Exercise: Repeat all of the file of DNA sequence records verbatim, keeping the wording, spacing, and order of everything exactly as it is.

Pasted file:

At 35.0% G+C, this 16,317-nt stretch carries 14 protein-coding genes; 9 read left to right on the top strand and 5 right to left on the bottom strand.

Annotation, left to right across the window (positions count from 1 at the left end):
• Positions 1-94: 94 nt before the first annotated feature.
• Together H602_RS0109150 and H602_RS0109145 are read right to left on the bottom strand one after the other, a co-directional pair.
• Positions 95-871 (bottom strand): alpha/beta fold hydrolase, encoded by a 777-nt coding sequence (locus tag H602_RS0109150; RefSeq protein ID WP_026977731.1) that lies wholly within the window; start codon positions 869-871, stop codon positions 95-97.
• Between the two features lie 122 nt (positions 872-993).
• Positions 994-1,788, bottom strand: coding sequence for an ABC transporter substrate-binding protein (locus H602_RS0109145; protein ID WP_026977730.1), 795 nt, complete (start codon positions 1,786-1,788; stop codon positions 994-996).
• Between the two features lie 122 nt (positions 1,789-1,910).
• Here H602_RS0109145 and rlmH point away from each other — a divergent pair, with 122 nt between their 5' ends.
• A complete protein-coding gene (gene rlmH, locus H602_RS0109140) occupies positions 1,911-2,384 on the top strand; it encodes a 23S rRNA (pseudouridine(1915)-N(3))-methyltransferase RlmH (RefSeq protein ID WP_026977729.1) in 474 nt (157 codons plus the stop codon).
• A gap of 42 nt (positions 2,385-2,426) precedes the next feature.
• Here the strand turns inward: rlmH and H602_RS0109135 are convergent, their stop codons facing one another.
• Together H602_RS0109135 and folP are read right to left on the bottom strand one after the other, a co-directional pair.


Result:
At 35.0% G+C, this 16,317-nt stretch carries 14 protein-coding genes; 9 read left to right on the top strand and 5 right to left on the bottom strand.

Annotation, left to right across the window (positions count from 1 at the left end):
• Positions 1-94: 94 nt before the first annotated feature.
• Together H602_RS0109150 and H602_RS0109145 are read right to left on the bottom strand one after the other, a co-directional pair.
• Positions 95-871 (bottom strand): alpha/beta fold hydrolase, encoded by a 777-nt coding sequence (locus tag H602_RS0109150; RefSeq protein ID WP_026977731.1) that lies wholly within the window; start codon positions 869-871, stop codon positions 95-97.
• Between the two features lie 122 nt (positions 872-993).
• Positions 994-1,788, bottom strand: coding sequence for an ABC transporter substrate-binding protein (locus H602_RS0109145; protein ID WP_026977730.1), 795 nt, complete (start codon positions 1,786-1,788; stop codon positions 994-996).
• Between the two features lie 122 nt (positions 1,789-1,910).
• Here H602_RS0109145 and rlmH point away from each other — a divergent pair, with 122 nt between their 5' ends.
• A complete protein-coding gene (gene rlmH, locus H602_RS0109140) occupies positions 1,911-2,384 on the top strand; it encodes a 23S rRNA (pseudouridine(1915)-N(3))-methyltransferase RlmH (RefSeq protein ID WP_026977729.1) in 474 nt (157 codons plus the stop codon).
• A gap of 42 nt (positions 2,385-2,426) precedes the next feature.
• Here the strand turns inward: rlmH and H602_RS0109135 are convergent, their stop codons facing one another.
• Together H602_RS0109135 and folP are read right to left on the bottom strand one after the other, a co-directional pair.